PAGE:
What Do You Need to Know When Your Patient Uses an Insulin Pump?
Kim A. Carmichael, MD—Series Editor
Carmichael KA. What do you need to know when your patient uses an insulin pump? Consultant. 2018;58(1):20-21.
Q. In which patients is an insulin pump indicated?
A. With the increasing popularity of continuous subcutaneous insulin infusion therapy, it is likely that primary care providers will encounter patients wearing these devices. More than 400,000 persons with type 1 diabetes mellitus in the United States reportedly are on insulin pumps,1 and the number has been growing steadily. Despite the fact that most of these patients will be under the care of a diabetes specialist,2 this is not always the case, and so it is important for primary care providers to be familiar with the basic concepts involved.
Although most patients with insulin pumps have type 1 diabetes, many others have type 2 diabetes. Patients with insulin pumps should be willing and able to perform 4 or more self-tests per day; before starting insulin pump therapy, they also already should have been self-administering multiple insulin injections per day.2
Insulin pump therapy may be started for a variety of reasons that range from simple convenience to the presence of severe glucose-control problems such as recurrent hypoglycemia (with unawareness), the dawn phenomenon (abnormal early-morning hyperglycemia), extreme insulin sensitivity, pregnancy, or an irregular daily schedule such as that of shift workers.2 Some patients with needle phobia may be better able to use pumps to deliver insulin.
Insulin pump therapy is not for everyone, however. Users need to be motivated and able to manage the pump and, ideally, be adept with carbohydrate counting and making insulin adjustments for alterations in diet and activity.2
Q. What types of insulin pumps and systems are available?
A. Insulin pumps come in a variety of sizes, shapes, and formats.2 The market is continually changing, and device designs are continually being upgraded, so a detailed review of all available brands is not possible here.
Most pumps must be attached to infusion tubing, but some are available without it and instead are directly applied to the skin and controlled with electronic remote-control devices. Some pumps are smaller than others; different pumps have differing insulin storage capacity; some pumps deliver insulin faster than others; and many pumps have fashionable add-ons to make the units more attractive.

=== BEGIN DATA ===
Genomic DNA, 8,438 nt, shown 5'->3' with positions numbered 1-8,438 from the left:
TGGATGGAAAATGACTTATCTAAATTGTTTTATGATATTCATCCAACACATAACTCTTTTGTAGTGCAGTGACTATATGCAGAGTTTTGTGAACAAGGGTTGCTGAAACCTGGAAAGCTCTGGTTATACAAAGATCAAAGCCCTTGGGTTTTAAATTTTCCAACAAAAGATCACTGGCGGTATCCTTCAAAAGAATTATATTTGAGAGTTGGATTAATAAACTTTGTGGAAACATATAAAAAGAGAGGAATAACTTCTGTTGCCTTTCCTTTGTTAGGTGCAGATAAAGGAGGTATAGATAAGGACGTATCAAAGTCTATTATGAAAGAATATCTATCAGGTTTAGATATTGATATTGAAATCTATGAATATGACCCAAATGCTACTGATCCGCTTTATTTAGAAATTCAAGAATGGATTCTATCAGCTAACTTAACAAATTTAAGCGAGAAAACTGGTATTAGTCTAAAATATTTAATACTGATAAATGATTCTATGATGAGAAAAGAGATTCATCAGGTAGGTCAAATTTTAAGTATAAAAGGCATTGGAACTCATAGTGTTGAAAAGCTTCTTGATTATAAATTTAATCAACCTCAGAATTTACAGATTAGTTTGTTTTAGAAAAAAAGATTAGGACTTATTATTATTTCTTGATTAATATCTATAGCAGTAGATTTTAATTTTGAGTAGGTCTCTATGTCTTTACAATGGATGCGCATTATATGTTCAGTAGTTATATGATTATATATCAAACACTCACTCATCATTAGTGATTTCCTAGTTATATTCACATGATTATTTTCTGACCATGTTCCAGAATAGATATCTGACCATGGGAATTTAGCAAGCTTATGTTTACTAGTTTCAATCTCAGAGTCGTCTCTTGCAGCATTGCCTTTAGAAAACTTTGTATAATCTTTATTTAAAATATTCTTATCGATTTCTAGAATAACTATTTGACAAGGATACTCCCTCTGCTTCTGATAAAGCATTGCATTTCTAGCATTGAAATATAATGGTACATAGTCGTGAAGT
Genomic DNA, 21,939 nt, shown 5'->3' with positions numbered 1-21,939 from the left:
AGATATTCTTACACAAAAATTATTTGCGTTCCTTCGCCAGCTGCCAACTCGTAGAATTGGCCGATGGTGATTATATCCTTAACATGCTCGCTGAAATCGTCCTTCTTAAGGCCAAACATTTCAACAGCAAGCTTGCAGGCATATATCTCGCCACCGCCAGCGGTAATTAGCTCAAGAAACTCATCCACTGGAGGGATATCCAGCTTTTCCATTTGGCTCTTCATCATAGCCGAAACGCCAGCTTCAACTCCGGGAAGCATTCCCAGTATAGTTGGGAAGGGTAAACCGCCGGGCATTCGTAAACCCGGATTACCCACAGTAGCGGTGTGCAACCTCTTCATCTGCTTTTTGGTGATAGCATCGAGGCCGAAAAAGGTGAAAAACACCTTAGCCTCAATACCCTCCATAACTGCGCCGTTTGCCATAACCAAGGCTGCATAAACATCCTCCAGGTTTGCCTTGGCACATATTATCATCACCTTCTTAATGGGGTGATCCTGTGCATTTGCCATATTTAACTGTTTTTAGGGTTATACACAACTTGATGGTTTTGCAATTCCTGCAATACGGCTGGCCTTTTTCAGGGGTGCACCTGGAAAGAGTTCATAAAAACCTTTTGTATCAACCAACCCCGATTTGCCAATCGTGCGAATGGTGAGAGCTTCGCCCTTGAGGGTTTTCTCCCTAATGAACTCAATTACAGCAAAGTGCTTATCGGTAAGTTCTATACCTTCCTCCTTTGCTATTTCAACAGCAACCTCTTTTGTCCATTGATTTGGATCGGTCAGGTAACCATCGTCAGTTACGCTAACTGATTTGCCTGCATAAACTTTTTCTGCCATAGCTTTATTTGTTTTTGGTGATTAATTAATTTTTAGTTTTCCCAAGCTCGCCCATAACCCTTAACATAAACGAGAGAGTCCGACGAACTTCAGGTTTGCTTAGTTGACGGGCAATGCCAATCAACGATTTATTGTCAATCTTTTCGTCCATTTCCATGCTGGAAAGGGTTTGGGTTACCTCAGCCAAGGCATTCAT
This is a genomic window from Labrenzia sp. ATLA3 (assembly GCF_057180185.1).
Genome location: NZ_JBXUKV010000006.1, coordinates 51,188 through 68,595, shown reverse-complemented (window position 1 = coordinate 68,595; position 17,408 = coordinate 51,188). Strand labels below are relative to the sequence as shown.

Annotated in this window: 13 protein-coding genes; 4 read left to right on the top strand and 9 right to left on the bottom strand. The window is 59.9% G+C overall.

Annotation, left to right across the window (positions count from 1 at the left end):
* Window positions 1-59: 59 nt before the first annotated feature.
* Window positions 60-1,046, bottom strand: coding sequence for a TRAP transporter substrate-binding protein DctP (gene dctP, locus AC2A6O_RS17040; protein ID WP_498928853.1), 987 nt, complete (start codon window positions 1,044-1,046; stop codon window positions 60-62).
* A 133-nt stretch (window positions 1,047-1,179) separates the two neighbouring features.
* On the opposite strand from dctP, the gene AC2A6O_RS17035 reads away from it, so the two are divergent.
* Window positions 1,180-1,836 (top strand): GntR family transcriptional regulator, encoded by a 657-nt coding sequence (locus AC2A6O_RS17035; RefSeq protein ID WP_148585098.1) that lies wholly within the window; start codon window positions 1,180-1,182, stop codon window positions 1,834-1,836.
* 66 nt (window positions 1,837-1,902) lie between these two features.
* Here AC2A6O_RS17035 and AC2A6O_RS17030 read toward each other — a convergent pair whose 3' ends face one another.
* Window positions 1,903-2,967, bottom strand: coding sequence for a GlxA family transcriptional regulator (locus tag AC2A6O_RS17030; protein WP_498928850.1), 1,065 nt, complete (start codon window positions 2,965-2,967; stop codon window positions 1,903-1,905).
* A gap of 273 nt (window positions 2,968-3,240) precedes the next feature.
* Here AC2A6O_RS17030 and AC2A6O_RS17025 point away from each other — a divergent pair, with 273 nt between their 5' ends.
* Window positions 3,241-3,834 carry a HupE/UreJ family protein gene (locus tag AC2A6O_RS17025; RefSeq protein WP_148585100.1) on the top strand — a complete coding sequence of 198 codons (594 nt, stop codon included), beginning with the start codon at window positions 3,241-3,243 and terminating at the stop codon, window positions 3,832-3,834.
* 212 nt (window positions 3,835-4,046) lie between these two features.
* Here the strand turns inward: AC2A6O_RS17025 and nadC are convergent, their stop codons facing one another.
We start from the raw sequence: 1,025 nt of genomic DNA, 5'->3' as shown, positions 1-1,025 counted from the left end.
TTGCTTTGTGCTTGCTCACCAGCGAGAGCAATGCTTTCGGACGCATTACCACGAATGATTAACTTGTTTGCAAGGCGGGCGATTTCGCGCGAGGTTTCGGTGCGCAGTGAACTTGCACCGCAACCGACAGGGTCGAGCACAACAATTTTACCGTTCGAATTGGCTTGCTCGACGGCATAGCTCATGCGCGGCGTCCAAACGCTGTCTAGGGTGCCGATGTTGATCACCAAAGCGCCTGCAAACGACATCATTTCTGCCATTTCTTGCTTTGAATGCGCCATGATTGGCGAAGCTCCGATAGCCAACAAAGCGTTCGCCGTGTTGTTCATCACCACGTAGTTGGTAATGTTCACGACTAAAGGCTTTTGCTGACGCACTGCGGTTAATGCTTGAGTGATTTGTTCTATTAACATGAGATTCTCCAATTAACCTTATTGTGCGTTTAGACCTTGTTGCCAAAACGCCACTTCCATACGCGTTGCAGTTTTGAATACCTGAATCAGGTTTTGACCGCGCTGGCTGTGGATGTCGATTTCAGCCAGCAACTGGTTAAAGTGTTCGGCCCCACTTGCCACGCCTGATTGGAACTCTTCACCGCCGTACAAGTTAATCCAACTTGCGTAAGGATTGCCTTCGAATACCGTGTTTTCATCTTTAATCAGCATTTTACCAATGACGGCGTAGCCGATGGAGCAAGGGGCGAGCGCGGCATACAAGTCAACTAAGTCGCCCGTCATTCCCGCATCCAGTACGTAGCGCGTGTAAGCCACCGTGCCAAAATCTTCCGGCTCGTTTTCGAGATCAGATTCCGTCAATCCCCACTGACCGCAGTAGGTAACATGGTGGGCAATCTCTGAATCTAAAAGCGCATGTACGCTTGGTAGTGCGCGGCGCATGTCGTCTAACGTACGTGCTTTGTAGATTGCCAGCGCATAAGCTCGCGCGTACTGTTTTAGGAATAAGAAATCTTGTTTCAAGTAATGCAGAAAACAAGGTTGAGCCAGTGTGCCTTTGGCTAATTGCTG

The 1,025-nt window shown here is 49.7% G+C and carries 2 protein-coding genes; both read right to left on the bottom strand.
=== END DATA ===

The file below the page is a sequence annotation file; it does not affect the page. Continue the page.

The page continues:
Pumps are equipped with several alarms to help with mealtime and correction bolus reminders, which may improve adherence to insulin therapy. Some pumps may be connected to continuous glucose-monitoring devices, which can provide real-time feedback for calculating insulin requirements for better glucose control, and even alert users of impending serious hypoglycemia or hyperglycemia.
One device has an “interrupt-suspend” feature that temporarily shuts off insulin delivery from the pump when the patient’s blood glucose level gets too low or is at risk of becoming too low. A recently available combination pump and glucose monitor device can make continuous automated adjustments in insulin delivery, requiring that the user only provide mealtime insulin dosing calculations.
Q. What basic concepts about insulin pump delivery should primary care providers know?
A. The basal rate delivers the insulin required for basic daily metabolic needs. In most cases, the basal rate does not change, except in patients who require temporary adjustments such as for exercise, surgical procedures, or airline travel.
Bolus insulin may be given manually or based on doses calculated by a pump’s internal computers. Although pumps differ, most deliver insulin doses in increments as low as 0.1 unit. The dose calculations are also affected by “active insulin time,” which is tailored to the type of insulin used, since the different insulin brands may have different durations of efficacy.